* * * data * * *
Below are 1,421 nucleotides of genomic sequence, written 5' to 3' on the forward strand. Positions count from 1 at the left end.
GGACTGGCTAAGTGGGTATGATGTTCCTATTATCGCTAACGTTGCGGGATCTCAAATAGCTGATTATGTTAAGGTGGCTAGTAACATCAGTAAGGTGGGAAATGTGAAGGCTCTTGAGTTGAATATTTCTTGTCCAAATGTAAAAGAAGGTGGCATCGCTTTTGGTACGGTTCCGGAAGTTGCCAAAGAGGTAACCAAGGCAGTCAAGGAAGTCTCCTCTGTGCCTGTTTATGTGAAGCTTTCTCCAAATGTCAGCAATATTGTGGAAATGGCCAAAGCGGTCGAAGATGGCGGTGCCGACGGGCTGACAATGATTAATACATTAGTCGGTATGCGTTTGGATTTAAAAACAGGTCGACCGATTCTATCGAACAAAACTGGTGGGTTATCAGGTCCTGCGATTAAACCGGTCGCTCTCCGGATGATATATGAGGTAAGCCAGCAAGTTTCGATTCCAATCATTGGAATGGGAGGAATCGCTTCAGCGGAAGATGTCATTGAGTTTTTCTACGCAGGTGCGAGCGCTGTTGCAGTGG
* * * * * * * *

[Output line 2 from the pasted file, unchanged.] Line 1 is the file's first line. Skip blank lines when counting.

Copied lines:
GGACTGGCTAAGTGGGTATGATGTTCCTATTATCGCTAACGTTGCGGGATCTCAAATAGCTGATTATGTTAAGGTGGCTAGTAACATCAGTAAGGTGGGAAATGTGAAGGCTCTTGAGTTGAATATTTCTTGTCCAAATGTAAAAGAAGGTGGCATCGCTTTTGGTACGGTTCCGGAAGTTGCCAAAGAGGTAACCAAGGCAGTCAAGGAAGTCTCCTCTGTGCCTGTTTATGTGAAGCTTTCTCCAAATGTCAGCAATATTGTGGAAATGGCCAAAGCGGTCGAAGATGGCGGTGCCGACGGGCTGACAATGATTAATACATTAGTCGGTATGCGTTTGGATTTAAAAACAGGTCGACCGATTCTATCGAACAAAACTGGTGGGTTATCAGGTCCTGCGATTAAACCGGTCGCTCTCCGGATGATATATGAGGTAAGCCAGCAAGTTTCGATTCCAATCATTGGAATGGGAGGAATCGCTTCAGCGGAAGATGTCATTGAGTTTTTCTACGCAGGTGCGAGCGCTGTTGCAGTGG